How long does spinal shock last usually?
Hours to weeks. PVA bowel document.
List 6 treatment recommendations for orthostatic hypotension.
"Memory aid: THINK – remove things that lower BP + artificially increasing BP.
Position changes: slowly rise from supine to sitting to standing.
Compression: abdominal binders, compression stockings for legs(after r/oPVD with ABI of <0.6).
PO intake: increase salt intake, increase fluid intake.
Medications: fluorinef, midodrine.
Remove medications that lower BP (eg. Tizanidine).
Small meals: limits post-prandial hypotension."
List and describe 6 different types of wound debridement
"1. mechanical (hydrotherapy and irrigation, wet to dry)
2. biological (maggot therapy)
3. autolytic (using hydro colloids or hydrogels to keep the wound moist and allow body's own enzymes to remove devitalized tissue
4. enzymatic (streptokinase, Collagenase)
5. chemical (hypoChlorite)
6. surgical and sharp (scalpel and scissors)
List 8 reversible factors for incontinence and retention.
3. Atrophic vaginitis, urethritis ,BPH
6. Endocrine DM, ↓Na, ↑Ca, ↑Mg
7. Reduced mobility
8. Stool impaction
Outline a functional classification for the neurogenic bladder.
"FAILURE TO STORE:
1. Neurogenic detrusor overactivity (eg supraponitne lesions such as stroke, TBI, MS, neoplasm, hydrocephalus, ParkinsonsDisease, Outlet or sphincter incompetence (eg myleodysplasia, stress incontinence)
FAILURE TO EMPTY:
1. Bladder areflexia (eg spinal shock SCI, MS, peripheral neuropathies, sacral lesions, herniated lumbar disk, myelodysplasia, AVM, lumbar stenosis, arachnoiditis)
2. Outlet or sphincter dyssynergia (eg suprasacral traumatic SCI)
Ref: Tan page 581"
In detrusor areflexia (LMN bladder), why do some patients have difficulty emptying?
"Internal sphincter tone is usually flaccid with LMN lesion, but may be intact due to sympathetic innervation, causing difficulty with complete emptying.
What test can be employed to differentiate prostatitis from pyelonephritis?
"Cytology of expressed prostatic secretion for prostatitis,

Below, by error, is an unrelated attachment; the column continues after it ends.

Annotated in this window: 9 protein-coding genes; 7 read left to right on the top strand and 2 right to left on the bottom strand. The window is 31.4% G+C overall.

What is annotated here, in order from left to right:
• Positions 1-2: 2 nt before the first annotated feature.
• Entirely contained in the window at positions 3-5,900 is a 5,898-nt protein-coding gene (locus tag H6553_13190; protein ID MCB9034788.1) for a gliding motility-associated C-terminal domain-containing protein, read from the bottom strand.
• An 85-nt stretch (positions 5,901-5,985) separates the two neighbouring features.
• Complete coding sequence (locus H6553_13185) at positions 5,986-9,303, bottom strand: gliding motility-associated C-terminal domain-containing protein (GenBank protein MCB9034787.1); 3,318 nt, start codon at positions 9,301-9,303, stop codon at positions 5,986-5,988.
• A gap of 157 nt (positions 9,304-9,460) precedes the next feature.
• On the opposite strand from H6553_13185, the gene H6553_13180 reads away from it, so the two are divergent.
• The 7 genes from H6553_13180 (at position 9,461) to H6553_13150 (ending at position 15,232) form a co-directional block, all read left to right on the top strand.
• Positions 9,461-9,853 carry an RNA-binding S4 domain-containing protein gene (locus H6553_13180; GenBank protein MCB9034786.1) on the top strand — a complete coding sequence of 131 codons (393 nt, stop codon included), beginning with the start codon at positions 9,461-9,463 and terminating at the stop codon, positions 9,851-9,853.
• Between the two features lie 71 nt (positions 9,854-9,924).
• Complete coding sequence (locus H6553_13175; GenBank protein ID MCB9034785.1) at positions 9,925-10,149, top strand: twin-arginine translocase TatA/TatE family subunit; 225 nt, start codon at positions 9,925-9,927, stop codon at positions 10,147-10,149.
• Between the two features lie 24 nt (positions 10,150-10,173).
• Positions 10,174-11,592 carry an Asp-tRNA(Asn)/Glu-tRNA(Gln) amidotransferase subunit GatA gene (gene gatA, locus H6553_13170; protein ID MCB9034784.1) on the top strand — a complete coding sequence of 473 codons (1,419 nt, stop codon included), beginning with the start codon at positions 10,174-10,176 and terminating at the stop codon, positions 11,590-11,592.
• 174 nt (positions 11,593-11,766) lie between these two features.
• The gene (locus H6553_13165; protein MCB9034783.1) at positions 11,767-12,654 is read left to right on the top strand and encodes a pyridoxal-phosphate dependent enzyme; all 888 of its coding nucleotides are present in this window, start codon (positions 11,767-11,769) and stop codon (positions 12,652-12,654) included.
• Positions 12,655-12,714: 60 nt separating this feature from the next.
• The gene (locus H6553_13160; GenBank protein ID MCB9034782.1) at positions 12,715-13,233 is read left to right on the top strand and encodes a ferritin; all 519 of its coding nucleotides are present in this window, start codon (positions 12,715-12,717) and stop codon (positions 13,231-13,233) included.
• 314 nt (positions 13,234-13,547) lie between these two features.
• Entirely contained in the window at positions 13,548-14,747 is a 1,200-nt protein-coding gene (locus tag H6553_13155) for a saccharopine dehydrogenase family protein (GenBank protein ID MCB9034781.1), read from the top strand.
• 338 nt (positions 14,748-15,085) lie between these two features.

BEST ANSWER - PSA would be elevated in prostatitis (Oostra 1998)"
What are some treatment options for neurogenic bladder in UMN (SCI, MS, etc)?
1. Post-void residuals.
2. ultrasound KUB (hydronephrosis, stones and bladder trabeculations).
3. urodynamics and cystoscopy at regular intervals
1. Timed voids
2. Kegel’s exercises
3. fluid restriction (ie. At night).
4. Incontinence products/pads
5. Clean intermittent catheterization
6. close to toilet.
7. suprapubic tapping, biofeedback, etc.
1. Anticholinergics: detrusor hyperreflexia (Oxybutinin, Tolteridine, Solifenacin – aka vesicare)
2. Rare use of DDAVP (select patients – decrease urine output)
3. Alpha blockers for obstructive symptoms (Tamsulosin).
1. Indwelling catheters or condom catheterization
2. Intravesicular BoNT.
3. intravesical instillations (L4, oxybutynin, propantheline – SCIRE = not effective).
1. Suprapubic cather
2. Mitrofanoff (catherizable stoma).
3. Bladder Augmentation
6. Denervation procedures
8. intrathecal baclofen.
List 4 classes of treatment for enhancing bladder volumes in hyper-reflexic bladder in SCI.
"1. anti-cholinergics (propiverine, oxybutynin, tolterodine, trospium chloride).
2. denervation therapy (botulinum toxin into detrusor).
3. detrusor muscle therapy (topical vanillanoid compounds – capsaicin/resiniferatoxin).
4. intravesical instillations – oxybutinin (L4 evidence ineffective, SCIRE).
5. intrathecal baclofen/clonidine (secondary benefit of decreasing bladder spasticity).
List the SSx’s of a UTI. Post SCI:
"Systemic symptoms: fever, chills, increase spasticity, AD, malaise, dysuria, frequency, pain
Local symptoms: foul smelling urine, bloody urine, cloudy urine, leaking around the catheter, incontinence when previously not, local irritation